Hipsters (2008)

2:43 PM








Contrary to popular belief, it's not hip to be square...but it's hip to be a hipster in Red Square! The year is 1955, the setting Moscow. It's ten years after the end of the Second World War and eight years after the start of the Cold War. A city washed over in a damp, grey gloom. Our initial impressions of this Communist hub is downright Orwellian. Even without a precise knowledge, it's not far from what we imagine Russia to have been like at the time. But then before you can even say borscht, the clammy streets are flooded with a Chuck Berry-esque number. Skirts are flying, heels are clacking, boys in plaid suits and pompadours are feeling up dolls as they rock out on the dance floor. These are the stilyagi, or as we might better understand them, the hipsters. This isn't Portland though, and these aren't your typical twee teens. If you're expecting doe eyes and horn-rimmed glasses, half blinded by a block of fringe à la Zooey Deschanel, you're going to be disappointed.

The hipsters of Moscow are actually a direct contradiction to the statutes of Communism as set up by the great leaders of the past. Where uniformity is praised and uniqueness, punished, the hipsters are veritable outlaws. In a rebellious frenzy, we first meet our main characters at an illegal dance with banned American tunes recorded on X-Ray sheets. In a typical Capulets vs Montagues fashion, worlds collide and the rockabilly Polly runs into the straight-edge Mels. Named for the rock stars of Communism; Marx, Engels, Lenin and Stalin, our main man Mels is really just a conflicted kid who wants to be a part of the hipster world. With some prompting from Polly and a gradual easing-into of the waters of anarchy, Mels bids 'do svidaniya' to the Commie crowd and joins the ranks of the cool kids. Pretty soon, Polly (who's basically the Russian Michelle Williams) and Mels (who I'm pretty sure is just Haley Joel Osment) become the Queen and King of the Hipsters. 

For all it's 'hipsterness', Stilyagi's most engaging moments actually come from the Communist youth and their dedication to taking down the hipsters. Going through the daily paces of perfectly executed hatred and prejudice, it's the brainwashed grey-clad kids with whom I sympathize most. That's not to say that being a hipster in Russia is a casual thing because unfortunately, being one in 1955 Moscow can lead to criminal charges. Whether it's for listening to non-approved music or for obscene dancing or for any number of other vulgar offences, just like the tiny town in Footloose, you can get busted for boppin'. However, since Stilyagi concerns itself so much with the fancy threads and coifs and tunes, we tend to forget to care about our titular hipsters and instead transfer concerns to the "enemy".

The stark contrast set up between the Hipsters and the gung-ho Communism groupies applies well to the screen, with the vivd polychromatic world of the former in a perpetual stand off with the sepia-glazed uniformity of the latter. However, everything that follows in Stilyagi is grossly misbalanced. There are some seriously fun and catchy songs and dance numbers, but they're stinted by the dreary, uninspired stretches in between. When a musical number jumps in, it's a total surprise because we've almost forgotten that what we're watching is a musical. Stilyagi's greatest downfall though actually isn't completely obvious on an aesthetic level. It's what's holding the film together, or really what's not holding it together that holds the film back. The editing is just as slow and bumpy as the polka beats that lumber along with the action. With a musical like this, Stilyagi should either be dotted with snappy, kinetic cuts, or it should be in the vein of Rodger's and Hammerstein - more likened to a stage play. Instead, the combination of medium-lenth shots in the musical numbers paired with long, dragged out ones, just sucks the energy right out of what should be an easily exciting film.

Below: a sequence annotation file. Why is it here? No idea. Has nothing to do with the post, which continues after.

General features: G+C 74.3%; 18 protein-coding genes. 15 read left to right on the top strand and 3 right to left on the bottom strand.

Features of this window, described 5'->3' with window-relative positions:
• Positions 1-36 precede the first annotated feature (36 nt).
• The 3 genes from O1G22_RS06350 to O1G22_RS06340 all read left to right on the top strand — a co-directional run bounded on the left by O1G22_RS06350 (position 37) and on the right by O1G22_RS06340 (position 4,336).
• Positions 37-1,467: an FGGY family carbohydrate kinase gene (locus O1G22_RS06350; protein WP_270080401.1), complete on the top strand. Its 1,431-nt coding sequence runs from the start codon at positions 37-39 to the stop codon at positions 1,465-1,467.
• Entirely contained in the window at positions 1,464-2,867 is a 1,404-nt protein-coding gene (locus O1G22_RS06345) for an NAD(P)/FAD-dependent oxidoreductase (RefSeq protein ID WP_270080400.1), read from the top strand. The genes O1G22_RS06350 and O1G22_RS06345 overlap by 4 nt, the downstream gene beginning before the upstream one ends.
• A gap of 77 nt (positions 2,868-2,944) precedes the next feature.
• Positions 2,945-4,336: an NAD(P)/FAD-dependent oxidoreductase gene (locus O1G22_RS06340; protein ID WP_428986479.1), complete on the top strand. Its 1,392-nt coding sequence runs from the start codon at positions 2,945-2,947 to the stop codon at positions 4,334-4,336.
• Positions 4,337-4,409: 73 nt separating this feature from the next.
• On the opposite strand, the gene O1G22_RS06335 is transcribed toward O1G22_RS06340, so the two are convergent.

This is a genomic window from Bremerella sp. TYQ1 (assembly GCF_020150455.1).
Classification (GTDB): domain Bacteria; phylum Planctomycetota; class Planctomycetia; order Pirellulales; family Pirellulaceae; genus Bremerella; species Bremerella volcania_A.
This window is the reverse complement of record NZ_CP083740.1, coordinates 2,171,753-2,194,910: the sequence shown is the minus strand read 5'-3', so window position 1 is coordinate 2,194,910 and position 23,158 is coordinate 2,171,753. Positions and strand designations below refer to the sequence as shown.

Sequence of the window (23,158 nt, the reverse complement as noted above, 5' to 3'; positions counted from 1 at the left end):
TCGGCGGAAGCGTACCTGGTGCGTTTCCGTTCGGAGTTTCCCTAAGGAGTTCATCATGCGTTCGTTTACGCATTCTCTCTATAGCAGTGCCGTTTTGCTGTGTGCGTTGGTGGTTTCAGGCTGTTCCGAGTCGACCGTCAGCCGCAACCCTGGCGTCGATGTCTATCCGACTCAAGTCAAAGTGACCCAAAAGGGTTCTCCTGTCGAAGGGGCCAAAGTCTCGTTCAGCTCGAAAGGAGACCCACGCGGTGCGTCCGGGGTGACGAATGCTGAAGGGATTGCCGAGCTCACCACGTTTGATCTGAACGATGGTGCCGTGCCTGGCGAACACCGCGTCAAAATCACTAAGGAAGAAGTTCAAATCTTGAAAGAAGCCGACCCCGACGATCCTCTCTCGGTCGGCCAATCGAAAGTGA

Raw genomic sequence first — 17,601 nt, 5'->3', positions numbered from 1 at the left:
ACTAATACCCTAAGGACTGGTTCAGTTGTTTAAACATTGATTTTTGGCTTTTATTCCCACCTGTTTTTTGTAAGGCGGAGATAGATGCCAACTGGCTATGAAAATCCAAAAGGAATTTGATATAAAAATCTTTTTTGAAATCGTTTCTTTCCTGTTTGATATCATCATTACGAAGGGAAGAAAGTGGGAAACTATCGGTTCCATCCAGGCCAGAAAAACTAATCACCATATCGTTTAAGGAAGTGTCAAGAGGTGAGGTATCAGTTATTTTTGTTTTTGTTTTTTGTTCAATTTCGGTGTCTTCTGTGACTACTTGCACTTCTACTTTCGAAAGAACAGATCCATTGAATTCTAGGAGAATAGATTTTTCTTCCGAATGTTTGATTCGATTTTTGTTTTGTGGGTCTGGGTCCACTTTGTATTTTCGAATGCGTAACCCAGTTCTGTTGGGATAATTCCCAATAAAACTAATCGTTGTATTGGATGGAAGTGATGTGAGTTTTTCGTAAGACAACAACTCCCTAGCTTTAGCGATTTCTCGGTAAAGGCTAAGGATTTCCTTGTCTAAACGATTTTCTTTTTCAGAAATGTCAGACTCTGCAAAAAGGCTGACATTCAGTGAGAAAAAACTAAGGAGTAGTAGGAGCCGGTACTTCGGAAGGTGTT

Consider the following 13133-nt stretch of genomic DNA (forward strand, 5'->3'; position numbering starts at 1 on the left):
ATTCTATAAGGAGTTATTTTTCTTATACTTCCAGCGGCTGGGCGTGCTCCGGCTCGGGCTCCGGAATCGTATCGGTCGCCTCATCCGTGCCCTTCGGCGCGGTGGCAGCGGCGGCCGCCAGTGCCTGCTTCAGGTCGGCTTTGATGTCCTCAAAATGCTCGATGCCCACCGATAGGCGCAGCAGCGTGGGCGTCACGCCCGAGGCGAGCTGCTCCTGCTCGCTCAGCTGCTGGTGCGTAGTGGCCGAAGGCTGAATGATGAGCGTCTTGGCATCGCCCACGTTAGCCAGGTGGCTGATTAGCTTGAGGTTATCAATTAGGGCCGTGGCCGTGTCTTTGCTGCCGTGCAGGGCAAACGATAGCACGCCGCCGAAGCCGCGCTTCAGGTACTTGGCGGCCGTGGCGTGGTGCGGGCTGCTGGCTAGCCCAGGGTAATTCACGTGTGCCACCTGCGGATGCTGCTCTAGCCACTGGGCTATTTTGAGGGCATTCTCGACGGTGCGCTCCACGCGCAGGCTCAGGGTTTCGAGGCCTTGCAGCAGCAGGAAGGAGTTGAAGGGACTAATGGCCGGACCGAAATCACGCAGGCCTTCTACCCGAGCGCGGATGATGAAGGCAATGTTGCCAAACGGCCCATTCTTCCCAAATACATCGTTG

Funnily enough, the standard of hipsterdom in 1950s Russia is set by what is believed to be the rebellious styles and tastes of North American youth, though it couldn't be farther from the truth. The lingo the stilyagi use are absolutely straight out of 1950s America, but it's not the language of a rebelling youth culture - it's just the norm. In fact, going beyond the norm, the styles and dialogue of the stilyagi are kind of akin to the goody-two-shoes variety. It's difficult to relate to the stilyagi who are according to a North American audience, actually pretty square. Stilyagi is a bit lost in translation and so loses its appeal somewhat. I can tell you who this film will appeal to though, and that's modern hipsters. I can hear the bored, withdrawn, cooler-than-thou remarks already, "I'm really into this cult Russian musical right now - you probably haven't heard of it", "It's like John Waters meets Moscow...by the way have you seen Pink Flamingos?" Newsflash! Just because it's counter-culture, doesn't necessarily mean it's any good. Stilyagi is a decent film, memorable to a North American audiences because of its exotic appeal, but in the greater scheme of things, it's neither amazing enough to recommend nor terrible enough to slander. 

What is worthwhile about the film though is a peek inside a Russia you never knew. A hipster subset isn't an element that's instantly associable with Cold War Russia but here you have it - a whole film dedicated to the hipster youth subculture. If anything, Stilyagi is worth a watch for this reason.

My rating: 6 cats





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